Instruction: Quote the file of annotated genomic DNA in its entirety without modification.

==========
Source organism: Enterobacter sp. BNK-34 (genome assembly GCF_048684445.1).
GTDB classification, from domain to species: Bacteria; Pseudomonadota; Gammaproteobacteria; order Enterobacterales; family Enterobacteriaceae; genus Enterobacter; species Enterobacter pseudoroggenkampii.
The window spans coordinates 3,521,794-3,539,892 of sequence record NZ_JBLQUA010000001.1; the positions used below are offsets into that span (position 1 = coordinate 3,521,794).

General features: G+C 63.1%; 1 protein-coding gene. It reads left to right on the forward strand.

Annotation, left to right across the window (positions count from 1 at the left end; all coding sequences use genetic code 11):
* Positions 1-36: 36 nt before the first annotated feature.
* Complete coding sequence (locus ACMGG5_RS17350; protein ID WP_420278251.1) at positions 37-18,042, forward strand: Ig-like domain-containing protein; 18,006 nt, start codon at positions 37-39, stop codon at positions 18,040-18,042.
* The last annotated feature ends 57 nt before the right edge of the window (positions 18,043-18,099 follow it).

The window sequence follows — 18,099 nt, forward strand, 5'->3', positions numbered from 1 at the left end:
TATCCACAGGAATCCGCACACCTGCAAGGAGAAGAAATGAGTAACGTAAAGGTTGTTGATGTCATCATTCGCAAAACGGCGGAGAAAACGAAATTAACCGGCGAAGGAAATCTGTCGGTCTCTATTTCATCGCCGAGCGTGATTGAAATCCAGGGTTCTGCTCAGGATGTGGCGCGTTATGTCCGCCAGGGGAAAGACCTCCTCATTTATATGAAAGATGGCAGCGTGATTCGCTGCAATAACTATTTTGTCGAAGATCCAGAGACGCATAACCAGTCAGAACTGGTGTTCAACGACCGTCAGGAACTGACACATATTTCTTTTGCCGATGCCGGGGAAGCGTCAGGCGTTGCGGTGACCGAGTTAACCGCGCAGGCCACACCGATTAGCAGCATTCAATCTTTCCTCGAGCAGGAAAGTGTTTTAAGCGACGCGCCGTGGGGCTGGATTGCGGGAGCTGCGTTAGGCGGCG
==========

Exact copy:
Source organism: Enterobacter sp. BNK-34 (genome assembly GCF_048684445.1).
GTDB classification, from domain to species: Bacteria; Pseudomonadota; Gammaproteobacteria; order Enterobacterales; family Enterobacteriaceae; genus Enterobacter; species Enterobacter pseudoroggenkampii.
The window spans coordinates 3,521,794-3,539,892 of sequence record NZ_JBLQUA010000001.1; the positions used below are offsets into that span (position 1 = coordinate 3,521,794).

General features: G+C 63.1%; 1 protein-coding gene. It reads left to right on the forward strand.

Annotation, left to right across the window (positions count from 1 at the left end; all coding sequences use genetic code 11):
* Positions 1-36: 36 nt before the first annotated feature.
* Complete coding sequence (locus ACMGG5_RS17350; protein ID WP_420278251.1) at positions 37-18,042, forward strand: Ig-like domain-containing protein; 18,006 nt, start codon at positions 37-39, stop codon at positions 18,040-18,042.
* The last annotated feature ends 57 nt before the right edge of the window (positions 18,043-18,099 follow it).

The window sequence follows — 18,099 nt, forward strand, 5'->3', positions numbered from 1 at the left end:
TATCCACAGGAATCCGCACACCTGCAAGGAGAAGAAATGAGTAACGTAAAGGTTGTTGATGTCATCATTCGCAAAACGGCGGAGAAAACGAAATTAACCGGCGAAGGAAATCTGTCGGTCTCTATTTCATCGCCGAGCGTGATTGAAATCCAGGGTTCTGCTCAGGATGTGGCGCGTTATGTCCGCCAGGGGAAAGACCTCCTCATTTATATGAAAGATGGCAGCGTGATTCGCTGCAATAACTATTTTGTCGAAGATCCAGAGACGCATAACCAGTCAGAACTGGTGTTCAACGACCGTCAGGAACTGACACATATTTCTTTTGCCGATGCCGGGGAAGCGTCAGGCGTTGCGGTGACCGAGTTAACCGCGCAGGCCACACCGATTAGCAGCATTCAATCTTTCCTCGAGCAGGAAAGTGTTTTAAGCGACGCGCCGTGGGGCTGGATTGCGGGAGCTGCGTTAGGCGGCG